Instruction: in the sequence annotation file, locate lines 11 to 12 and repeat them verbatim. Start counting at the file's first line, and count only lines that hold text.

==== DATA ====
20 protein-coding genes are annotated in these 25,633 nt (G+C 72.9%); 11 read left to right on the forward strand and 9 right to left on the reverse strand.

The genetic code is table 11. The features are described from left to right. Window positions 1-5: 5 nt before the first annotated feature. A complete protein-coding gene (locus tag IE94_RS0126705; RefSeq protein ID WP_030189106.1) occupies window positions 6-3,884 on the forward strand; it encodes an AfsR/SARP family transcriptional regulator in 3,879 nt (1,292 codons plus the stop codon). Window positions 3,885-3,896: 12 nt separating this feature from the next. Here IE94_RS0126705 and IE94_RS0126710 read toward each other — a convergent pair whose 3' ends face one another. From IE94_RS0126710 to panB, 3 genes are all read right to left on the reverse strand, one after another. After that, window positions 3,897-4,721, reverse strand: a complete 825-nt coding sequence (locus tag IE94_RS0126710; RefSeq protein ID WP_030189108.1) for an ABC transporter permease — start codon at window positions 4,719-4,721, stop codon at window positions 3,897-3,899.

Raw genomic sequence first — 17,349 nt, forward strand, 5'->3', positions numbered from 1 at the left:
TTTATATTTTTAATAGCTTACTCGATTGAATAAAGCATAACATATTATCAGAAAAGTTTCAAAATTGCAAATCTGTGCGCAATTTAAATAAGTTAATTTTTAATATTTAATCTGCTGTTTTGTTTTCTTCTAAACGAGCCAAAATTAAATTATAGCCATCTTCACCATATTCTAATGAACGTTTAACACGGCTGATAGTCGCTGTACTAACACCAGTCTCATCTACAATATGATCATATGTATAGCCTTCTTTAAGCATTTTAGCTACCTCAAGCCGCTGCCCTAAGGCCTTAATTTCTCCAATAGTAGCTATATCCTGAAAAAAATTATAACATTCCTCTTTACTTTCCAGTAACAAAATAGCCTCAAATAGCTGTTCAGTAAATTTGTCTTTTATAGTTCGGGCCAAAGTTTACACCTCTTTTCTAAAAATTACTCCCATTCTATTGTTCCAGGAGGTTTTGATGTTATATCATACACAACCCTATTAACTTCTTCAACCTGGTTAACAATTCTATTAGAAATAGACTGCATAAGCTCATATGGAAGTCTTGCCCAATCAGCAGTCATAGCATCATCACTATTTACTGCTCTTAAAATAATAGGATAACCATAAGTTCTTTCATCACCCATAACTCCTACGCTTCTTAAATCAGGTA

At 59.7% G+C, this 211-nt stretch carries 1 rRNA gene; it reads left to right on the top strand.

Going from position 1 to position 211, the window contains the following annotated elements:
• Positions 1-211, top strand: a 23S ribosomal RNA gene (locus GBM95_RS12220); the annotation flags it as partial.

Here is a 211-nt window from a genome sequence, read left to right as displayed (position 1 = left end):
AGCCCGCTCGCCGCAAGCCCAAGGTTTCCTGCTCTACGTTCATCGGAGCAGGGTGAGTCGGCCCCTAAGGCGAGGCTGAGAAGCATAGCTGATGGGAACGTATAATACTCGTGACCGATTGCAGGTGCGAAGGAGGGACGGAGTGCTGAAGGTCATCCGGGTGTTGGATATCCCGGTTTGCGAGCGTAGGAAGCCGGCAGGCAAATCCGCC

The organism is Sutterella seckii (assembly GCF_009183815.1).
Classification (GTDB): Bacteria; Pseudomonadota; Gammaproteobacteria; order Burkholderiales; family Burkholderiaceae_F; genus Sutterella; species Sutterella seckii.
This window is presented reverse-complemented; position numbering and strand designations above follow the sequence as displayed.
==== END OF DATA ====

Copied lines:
Classification (GTDB): Bacteria; Pseudomonadota; Gammaproteobacteria; order Burkholderiales; family Burkholderiaceae_F; genus Sutterella; species Sutterella seckii.
This window is presented reverse-complemented; position numbering and strand designations above follow the sequence as displayed.